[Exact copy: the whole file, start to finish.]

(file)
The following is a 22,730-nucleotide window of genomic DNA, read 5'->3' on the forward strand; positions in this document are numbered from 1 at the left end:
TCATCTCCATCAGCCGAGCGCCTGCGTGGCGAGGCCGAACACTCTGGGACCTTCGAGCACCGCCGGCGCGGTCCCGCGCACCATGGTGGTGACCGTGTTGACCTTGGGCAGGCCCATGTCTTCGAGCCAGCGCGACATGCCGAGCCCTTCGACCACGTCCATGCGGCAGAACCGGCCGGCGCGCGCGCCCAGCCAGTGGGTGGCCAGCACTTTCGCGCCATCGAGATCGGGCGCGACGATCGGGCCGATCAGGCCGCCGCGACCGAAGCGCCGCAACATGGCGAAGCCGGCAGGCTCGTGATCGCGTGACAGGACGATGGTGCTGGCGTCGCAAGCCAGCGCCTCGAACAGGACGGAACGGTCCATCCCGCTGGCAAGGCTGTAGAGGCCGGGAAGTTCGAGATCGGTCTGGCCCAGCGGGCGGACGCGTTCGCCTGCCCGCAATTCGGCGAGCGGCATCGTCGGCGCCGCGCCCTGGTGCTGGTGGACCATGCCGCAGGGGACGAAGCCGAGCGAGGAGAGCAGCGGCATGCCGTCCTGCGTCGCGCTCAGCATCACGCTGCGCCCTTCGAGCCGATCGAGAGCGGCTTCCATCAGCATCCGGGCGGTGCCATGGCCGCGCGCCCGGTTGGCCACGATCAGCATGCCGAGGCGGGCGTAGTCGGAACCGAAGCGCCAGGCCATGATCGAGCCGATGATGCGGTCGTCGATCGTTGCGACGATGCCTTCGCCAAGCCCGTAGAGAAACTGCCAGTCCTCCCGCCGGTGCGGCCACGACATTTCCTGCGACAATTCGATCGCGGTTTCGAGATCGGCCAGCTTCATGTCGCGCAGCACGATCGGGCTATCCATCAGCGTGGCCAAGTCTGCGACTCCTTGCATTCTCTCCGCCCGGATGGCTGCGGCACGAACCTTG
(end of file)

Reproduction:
The following is a 22,730-nucleotide window of genomic DNA, read 5'->3' on the forward strand; positions in this document are numbered from 1 at the left end:
TCATCTCCATCAGCCGAGCGCCTGCGTGGCGAGGCCGAACACTCTGGGACCTTCGAGCACCGCCGGCGCGGTCCCGCGCACCATGGTGGTGACCGTGTTGACCTTGGGCAGGCCCATGTCTTCGAGCCAGCGCGACATGCCGAGCCCTTCGACCACGTCCATGCGGCAGAACCGGCCGGCGCGCGCGCCCAGCCAGTGGGTGGCCAGCACTTTCGCGCCATCGAGATCGGGCGCGACGATCGGGCCGATCAGGCCGCCGCGACCGAAGCGCCGCAACATGGCGAAGCCGGCAGGCTCGTGATCGCGTGACAGGACGATGGTGCTGGCGTCGCAAGCCAGCGCCTCGAACAGGACGGAACGGTCCATCCCGCTGGCAAGGCTGTAGAGGCCGGGAAGTTCGAGATCGGTCTGGCCCAGCGGGCGGACGCGTTCGCCTGCCCGCAATTCGGCGAGCGGCATCGTCGGCGCCGCGCCCTGGTGCTGGTGGACCATGCCGCAGGGGACGAAGCCGAGCGAGGAGAGCAGCGGCATGCCGTCCTGCGTCGCGCTCAGCATCACGCTGCGCCCTTCGAGCCGATCGAGAGCGGCTTCCATCAGCATCCGGGCGGTGCCATGGCCGCGCGCCCGGTTGGCCACGATCAGCATGCCGAGGCGGGCGTAGTCGGAACCGAAGCGCCAGGCCATGATCGAGCCGATGATGCGGTCGTCGATCGTTGCGACGATGCCTTCGCCAAGCCCGTAGAGAAACTGCCAGTCCTCCCGCCGGTGCGGCCACGACATTTCCTGCGACAATTCGATCGCGGTTTCGAGATCGGCCAGCTTCATGTCGCGCAGCACGATCGGGCTATCCATCAGCGTGGCCAAGTCTGCGACTCCTTGCATTCTCTCCGCCCGGATGGCTGCGGCACGAACCTTG